I've been learning Chinese for about two years now. Since I plan to travel to Taiwan this summer and stay with a Taiwanese host family, I needed a Chinese name, similar to how Chinese students who come to America select an English name. Although most Taiwanese people can speak some English and wouldn't have a hard time pronouncing my name, the host family application form required a Chinese name.
If you're unfamiliar with Chinese names, they're a little different than English names (besides being in Chinese, of course!). Chinese names place the family name first, then the given name. The family name is only one character (which means one syllable), and the given name is one or two characters. While English names usually don't have an explicit meaning (for example, my name "Jennifer" doesn't mean anything obvious unless you look up its history and meaning), Chinese names oftentimes do. In addition, given names are often masculine or feminine, just like English names. The Chinese language also has many homophones, and you don't want to choose a name that sounds similar to a word that might have an unpleasant meaning. As you can imagine, it's difficult for a non-Chinese person to select their own name!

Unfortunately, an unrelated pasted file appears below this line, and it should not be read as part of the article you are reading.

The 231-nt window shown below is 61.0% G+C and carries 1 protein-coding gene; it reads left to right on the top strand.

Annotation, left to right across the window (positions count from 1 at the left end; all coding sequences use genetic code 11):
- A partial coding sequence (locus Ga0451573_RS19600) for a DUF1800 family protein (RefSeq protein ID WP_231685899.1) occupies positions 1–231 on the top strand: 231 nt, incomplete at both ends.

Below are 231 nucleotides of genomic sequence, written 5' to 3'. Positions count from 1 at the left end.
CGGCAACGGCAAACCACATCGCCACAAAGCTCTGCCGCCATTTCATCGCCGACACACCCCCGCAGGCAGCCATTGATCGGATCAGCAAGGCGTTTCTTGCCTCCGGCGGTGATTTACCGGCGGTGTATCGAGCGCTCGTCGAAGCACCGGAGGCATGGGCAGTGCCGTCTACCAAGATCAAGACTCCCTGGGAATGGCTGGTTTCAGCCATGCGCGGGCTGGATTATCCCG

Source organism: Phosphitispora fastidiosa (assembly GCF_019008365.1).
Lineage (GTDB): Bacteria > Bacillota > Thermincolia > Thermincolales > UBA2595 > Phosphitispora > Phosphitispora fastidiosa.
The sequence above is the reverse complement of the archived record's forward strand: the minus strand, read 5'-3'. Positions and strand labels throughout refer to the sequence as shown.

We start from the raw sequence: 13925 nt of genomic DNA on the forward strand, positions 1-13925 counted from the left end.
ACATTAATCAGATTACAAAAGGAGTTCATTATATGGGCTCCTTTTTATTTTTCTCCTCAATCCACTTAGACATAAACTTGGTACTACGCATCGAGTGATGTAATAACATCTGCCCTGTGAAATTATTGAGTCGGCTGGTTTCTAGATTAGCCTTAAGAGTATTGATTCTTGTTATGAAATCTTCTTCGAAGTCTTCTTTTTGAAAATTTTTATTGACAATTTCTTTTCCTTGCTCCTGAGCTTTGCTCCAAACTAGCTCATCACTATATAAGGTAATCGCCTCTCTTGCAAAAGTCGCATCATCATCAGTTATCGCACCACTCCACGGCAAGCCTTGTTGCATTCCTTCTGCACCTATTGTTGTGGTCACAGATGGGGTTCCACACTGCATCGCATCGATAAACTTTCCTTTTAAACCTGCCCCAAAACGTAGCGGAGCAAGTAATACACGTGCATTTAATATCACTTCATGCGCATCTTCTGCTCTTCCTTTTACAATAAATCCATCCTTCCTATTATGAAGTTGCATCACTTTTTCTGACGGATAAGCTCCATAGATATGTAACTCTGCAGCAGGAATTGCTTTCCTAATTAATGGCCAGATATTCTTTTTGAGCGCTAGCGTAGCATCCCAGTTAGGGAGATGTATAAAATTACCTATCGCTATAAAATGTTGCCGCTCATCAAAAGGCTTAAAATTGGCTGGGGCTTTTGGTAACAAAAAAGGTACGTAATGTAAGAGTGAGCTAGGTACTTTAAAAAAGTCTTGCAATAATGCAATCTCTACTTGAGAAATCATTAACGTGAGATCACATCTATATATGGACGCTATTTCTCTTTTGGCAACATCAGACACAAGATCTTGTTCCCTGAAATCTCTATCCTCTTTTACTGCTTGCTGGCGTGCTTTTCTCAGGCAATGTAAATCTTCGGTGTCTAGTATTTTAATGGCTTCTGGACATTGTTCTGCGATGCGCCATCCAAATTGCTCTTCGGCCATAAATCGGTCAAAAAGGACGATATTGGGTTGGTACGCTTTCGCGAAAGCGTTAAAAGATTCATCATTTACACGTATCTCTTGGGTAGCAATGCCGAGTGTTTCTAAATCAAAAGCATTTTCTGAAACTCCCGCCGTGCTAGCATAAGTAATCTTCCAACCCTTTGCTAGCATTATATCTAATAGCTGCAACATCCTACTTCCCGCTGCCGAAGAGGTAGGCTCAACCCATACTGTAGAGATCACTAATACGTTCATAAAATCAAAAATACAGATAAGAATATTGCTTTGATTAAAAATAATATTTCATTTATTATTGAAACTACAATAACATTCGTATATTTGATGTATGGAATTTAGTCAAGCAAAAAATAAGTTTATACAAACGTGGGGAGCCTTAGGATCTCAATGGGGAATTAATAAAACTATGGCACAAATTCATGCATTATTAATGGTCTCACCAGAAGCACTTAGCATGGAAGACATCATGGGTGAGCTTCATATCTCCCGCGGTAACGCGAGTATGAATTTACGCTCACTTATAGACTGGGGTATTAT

When I took my first Chinese language class at Confucius Institute, my Chinese teacher there gave me a name, 康洁 (pronounced Kāng jié), which means clean or healthy. She chose this name for me because the initials are the same as my English name, and it's also a pretty sounding name. Although I like this name, I preferred a name with three characters, and one that had more meaning to it.
I've had the same Chinese language instructor at my university for all of my classes, so I asked her to select a name for me. She chose the name 寇思臻 (pronounced Kòu sīzhēn). It sounds like "Kruse Jen" (about as similar as you can get with Chinese). She also told me she thinks I'm a "very serious girl when it comes to caring about her future". 思 means to think, or to think about. 臻 means the best, attain, or succeed. The surname, 寇, means "bandit" or "villain", and isn't a very common Chinese surname, but I liked it anyways.
Just to double check, I asked my Chinese language partner of her opinion on this name. She said the surname was a little odd and the meaning wasn't good. I asked again on Reddit's Chinese language subreddit and was told that in mainland China, the character is mostly used in the word "日寇", which refers to the Japanese army that invaded China. Oops! I decided to choose a different surname.
In the end, I chose the surname 夏 (Xià). I like the sound and I like how it sounds with my given name. 夏 means summer and I think it's a pretty character. I got some second opinions again and the feedback I received was good.
Questions? Comments? Don't hesitate to contact me!